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Three-cornered leek - Invasive Species Information

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Three-cornered leek is a bulbous flowering plant in the genus Allium (onions and garlic) native to the Mediterranean basin. This spring-flowering bulb carries 2cm long bell-like white flowers (10-18mm) on stems which are three-sided and about 30cm high.  Along the centre of each petal is a narrow green line and between 3 and 15 flowers are arranged in a drooping one-sided umbel not unlike that of a Bluebell.

The leaves are very markedly angled, coming three to a plant from the base.  From April to June these flowers can be seen growing along roadsides, in hedges, banks and other shady places. The leaves have a distinct onion smell when crushed.

Reproduction: The seeds of Three-cornered leek are spread naturally by ants and other insects. 

Three-cornered leek - (Allium triquetrum) Flower

Three-cornered leek flower

Colour: Mid-green

Flower: White with green line on each petal

Leaf: Green with distinct angle

Stem: 3 sided

Smell: Onion / Garlic

Three-cornered leek - (Allium triquetrum) Stem
Three-cornered leek - (Allium triquetrum) flowers

How To Identify Three-cornered leek?

Three-cornered leek - Allium triquetrum

Three-cornered leek stem

Three-Cornered Leek - Allium triquetrum roots

Three-cornered leek - Allium triquetrum ID Guide

Three-cornered leek flowers

Three-cornered leek roots

Why Is Three-cornered leek A Problem?

Threatens biodiversity where the plant forms early season dense monocultural masses, particularly at protected sites.

Three-cornered leek is known to have serious impacts on the natural habitats that it invades and is very aggressive, having the potential to rapidly occupy large tracts of land.


Plants forms dense and persistent stands that totally dominate the ground-flora when conditions are suitable (moist and shaded). These stands crowd out and displace the indigenous grasses and groundcovers and can also seriously impede the regeneration of the over-storey vegetation.

What Is Three-cornered leek - (Allium triquetrum)?

Habitat: Terrestrial. Prefers damp shaded areas
Distribution in Ireland: Widely distributed in the south and south east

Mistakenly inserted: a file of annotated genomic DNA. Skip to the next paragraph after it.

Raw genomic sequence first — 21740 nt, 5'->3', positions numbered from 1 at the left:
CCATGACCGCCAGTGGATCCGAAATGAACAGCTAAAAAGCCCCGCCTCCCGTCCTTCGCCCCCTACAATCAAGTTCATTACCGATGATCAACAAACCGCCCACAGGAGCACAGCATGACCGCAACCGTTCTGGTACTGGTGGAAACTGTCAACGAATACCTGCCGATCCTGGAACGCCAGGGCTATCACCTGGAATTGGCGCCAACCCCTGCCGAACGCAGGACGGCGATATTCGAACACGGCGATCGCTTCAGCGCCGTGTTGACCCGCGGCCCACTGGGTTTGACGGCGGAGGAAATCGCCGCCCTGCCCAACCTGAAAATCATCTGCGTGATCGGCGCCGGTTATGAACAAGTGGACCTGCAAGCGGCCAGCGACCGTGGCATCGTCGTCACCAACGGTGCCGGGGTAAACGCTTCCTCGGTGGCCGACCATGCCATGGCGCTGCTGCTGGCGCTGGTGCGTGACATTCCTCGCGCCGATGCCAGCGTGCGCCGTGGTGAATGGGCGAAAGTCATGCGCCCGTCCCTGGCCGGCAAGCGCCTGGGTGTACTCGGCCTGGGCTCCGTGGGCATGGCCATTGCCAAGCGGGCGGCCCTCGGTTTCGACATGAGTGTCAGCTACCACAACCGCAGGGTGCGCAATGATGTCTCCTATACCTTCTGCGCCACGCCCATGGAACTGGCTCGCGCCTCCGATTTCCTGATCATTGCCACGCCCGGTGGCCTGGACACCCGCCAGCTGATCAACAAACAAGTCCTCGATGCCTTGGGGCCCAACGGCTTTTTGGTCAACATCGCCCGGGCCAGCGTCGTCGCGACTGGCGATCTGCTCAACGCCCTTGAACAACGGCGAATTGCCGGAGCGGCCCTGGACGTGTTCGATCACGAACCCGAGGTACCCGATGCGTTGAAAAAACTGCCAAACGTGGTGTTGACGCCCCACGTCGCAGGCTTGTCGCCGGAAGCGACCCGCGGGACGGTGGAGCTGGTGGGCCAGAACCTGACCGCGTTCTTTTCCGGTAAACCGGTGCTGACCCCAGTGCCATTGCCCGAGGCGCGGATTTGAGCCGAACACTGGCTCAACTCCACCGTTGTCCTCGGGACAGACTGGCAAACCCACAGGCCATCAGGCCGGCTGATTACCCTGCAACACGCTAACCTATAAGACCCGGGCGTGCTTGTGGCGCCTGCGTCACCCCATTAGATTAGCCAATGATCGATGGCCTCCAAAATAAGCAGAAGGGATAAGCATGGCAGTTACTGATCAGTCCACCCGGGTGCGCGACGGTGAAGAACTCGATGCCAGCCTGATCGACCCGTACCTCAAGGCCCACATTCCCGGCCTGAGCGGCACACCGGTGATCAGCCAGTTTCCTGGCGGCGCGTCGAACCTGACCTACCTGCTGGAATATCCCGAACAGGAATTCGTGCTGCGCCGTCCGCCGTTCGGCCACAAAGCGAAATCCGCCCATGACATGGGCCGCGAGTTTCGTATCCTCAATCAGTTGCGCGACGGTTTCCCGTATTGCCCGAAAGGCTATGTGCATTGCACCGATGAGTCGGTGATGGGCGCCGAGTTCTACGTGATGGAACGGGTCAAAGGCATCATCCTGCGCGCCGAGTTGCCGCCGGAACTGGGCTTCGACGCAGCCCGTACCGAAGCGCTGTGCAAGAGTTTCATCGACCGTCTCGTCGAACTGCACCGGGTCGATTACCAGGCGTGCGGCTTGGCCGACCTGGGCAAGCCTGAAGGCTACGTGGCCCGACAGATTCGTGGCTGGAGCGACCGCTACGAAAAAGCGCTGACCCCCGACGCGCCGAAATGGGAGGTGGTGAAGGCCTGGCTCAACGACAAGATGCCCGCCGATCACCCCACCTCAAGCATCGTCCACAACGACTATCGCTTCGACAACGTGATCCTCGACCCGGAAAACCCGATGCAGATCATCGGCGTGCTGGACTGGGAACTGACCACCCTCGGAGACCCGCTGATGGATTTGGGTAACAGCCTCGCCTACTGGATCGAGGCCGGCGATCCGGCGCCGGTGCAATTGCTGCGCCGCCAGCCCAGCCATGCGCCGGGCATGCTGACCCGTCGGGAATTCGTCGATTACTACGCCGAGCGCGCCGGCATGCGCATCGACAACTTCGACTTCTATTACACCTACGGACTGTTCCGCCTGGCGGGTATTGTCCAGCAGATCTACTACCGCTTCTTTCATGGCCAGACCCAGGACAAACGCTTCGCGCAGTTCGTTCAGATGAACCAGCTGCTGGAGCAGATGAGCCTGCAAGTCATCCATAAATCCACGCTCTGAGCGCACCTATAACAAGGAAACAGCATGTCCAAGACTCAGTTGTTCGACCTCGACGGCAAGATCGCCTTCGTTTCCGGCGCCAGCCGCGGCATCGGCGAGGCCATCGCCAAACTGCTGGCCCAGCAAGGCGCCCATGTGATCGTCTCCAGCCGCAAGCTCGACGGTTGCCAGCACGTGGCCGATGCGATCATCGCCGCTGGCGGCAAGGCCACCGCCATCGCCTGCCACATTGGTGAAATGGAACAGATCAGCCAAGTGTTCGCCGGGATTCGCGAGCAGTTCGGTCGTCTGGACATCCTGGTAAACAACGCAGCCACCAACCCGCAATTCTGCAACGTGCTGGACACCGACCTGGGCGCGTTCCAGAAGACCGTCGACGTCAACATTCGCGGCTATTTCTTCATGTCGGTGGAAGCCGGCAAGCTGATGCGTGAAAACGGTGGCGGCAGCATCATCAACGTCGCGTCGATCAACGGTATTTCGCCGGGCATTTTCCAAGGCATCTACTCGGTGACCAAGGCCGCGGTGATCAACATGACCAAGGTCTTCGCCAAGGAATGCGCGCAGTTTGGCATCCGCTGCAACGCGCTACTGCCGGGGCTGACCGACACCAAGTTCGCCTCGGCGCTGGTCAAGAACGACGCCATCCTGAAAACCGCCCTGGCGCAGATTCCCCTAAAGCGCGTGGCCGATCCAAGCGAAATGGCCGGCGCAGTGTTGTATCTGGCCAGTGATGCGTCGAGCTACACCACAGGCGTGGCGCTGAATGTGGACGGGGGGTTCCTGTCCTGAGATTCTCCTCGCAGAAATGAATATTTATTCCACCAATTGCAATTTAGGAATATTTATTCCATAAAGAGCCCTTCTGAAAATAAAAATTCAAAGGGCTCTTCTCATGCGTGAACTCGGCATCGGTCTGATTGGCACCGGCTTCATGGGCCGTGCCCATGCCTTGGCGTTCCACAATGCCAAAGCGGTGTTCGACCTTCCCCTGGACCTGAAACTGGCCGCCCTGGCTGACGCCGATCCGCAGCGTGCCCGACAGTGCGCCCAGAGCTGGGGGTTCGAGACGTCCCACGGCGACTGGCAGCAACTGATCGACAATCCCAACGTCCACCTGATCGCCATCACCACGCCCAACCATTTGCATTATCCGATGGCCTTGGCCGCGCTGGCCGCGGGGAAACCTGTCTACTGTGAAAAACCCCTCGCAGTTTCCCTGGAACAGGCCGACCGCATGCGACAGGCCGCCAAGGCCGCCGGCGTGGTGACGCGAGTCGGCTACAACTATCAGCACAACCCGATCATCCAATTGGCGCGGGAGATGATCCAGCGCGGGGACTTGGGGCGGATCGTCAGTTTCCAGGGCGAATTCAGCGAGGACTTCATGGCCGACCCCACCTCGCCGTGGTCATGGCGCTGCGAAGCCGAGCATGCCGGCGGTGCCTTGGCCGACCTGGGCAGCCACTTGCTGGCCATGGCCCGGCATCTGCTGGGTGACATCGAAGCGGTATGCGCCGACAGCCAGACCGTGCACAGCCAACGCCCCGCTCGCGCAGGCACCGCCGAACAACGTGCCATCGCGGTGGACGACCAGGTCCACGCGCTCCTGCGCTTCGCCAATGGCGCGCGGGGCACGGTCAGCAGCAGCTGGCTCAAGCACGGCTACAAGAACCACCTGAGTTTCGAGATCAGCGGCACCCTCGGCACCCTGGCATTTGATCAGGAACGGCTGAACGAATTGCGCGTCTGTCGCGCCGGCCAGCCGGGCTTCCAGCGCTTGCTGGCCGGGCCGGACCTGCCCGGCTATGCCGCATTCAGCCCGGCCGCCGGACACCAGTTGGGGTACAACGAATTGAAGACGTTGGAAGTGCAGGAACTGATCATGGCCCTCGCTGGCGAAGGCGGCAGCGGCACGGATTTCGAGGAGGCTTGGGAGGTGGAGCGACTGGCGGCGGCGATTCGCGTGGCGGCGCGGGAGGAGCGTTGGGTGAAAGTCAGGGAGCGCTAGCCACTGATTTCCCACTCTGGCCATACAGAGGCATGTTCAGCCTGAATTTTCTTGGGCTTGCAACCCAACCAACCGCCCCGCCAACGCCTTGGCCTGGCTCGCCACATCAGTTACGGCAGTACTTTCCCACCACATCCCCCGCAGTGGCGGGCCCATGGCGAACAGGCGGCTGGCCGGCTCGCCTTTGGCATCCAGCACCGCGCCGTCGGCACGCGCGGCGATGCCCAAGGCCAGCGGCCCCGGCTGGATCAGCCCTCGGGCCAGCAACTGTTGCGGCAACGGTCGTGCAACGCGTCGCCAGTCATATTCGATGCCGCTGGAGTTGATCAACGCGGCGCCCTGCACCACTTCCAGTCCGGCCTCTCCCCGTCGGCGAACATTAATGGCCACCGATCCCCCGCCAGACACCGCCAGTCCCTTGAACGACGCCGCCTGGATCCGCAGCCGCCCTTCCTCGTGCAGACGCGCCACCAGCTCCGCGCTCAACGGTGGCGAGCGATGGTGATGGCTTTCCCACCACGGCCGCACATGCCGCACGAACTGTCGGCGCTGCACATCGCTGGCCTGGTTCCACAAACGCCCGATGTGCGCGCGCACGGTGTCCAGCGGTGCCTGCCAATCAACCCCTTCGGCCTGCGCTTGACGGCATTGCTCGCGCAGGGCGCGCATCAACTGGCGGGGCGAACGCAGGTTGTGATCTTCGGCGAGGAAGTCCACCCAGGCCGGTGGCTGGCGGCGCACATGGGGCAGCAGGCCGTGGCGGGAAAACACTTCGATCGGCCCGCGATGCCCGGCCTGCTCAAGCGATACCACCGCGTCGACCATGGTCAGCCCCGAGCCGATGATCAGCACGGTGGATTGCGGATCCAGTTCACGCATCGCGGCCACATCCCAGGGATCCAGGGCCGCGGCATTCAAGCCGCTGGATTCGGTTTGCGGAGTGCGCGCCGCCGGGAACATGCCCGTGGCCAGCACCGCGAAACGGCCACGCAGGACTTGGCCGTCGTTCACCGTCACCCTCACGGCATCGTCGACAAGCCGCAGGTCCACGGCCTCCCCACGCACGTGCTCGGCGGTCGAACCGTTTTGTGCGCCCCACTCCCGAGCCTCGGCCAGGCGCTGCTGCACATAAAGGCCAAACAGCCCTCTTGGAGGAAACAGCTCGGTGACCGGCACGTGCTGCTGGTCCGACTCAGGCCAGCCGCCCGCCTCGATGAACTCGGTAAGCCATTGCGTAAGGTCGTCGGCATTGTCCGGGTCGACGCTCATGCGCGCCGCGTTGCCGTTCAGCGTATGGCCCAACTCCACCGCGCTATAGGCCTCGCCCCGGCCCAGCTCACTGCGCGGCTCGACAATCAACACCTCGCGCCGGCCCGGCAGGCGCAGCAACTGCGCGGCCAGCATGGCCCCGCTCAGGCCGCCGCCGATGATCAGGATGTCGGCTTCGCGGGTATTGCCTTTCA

Status: Established
Family name: Amaryllidaceae

Common name/s: Three-cornered garlic

European Communities (Birds and Natural Habitats) Regulations 2011 non-native invasive plant species A-Z (Updated 2017)

There are currently 35 invasive plant species listed in the European Communities (Birds and Natural Habitats) Regulations (annex 2, Part 1)...


Click on a species from the following list to find out more regarding non-native species subject to restrictions under Regulations 49 and 50.

  1. American Skunk-CabbageLysichiton americanus

  2. Brazilian Giant-RhubarbGunnera manicata

  3. Broad-Leaved RushJuncus planifolius

  4. Cape PondweedAponogeton distachyos

  5. Cord-GrassesSpartina (all species and hybrids)

  6. Curly Waterweed - Lagarosiphon major

  7. Dwarf Eel-GrassZostera japonica

  8. FanwortCabomba caroliniana

  9. Floating PennywortHydrocotyle ranunculoides

  10. Fringed Water-LilyNymphoides peltata

  11. Giant HogweedHeracleum mantegazzianum

  12. Giant KnotweedFallopia sachalinensis

  13. Giant-RhubarbGunnera tinctoria

  14. Giant SalviniaSalvinia molesta

  15. Himalayan BalsamImpatiens glandulifera

  16. Himalayan KnotweedPersicaria wallichii

  17. Hottentot-FigCarpobrotus edulis

  18. Japanese KnotweedFallopia japonica

  19. Large-Flowered WaterweedEgeria densa

  20. Mile-a-Minute WeedPersicaria perfoliata

  21. New Zealand PigmyweedCrassula helmsii

  22. Parrots FeatherMyriophyllum aquaticum

  23. Red AlgaGrateloupia doryphora

  24. RhododendronRhododendron ponticum

  25. SalmonberryRubus spectabilis

  26. Sea-Buckthorn Hippophae rhamnoides

  27. Spanish Bluebell Hyacinthoides hispanica

  28. Three-Cornered LeekAllium triquetrum

  29. WakameUndaria pinnatifida

  30. Water ChestnutTrapa natans

  31. Water FernAzolla filiculoides

  32. Water LettucePistia stratiotes

  33. Water-PrimroseLudwigia (all species)

  34. WaterweedsElodea (all species)

  35. WireweedSargassum muticum

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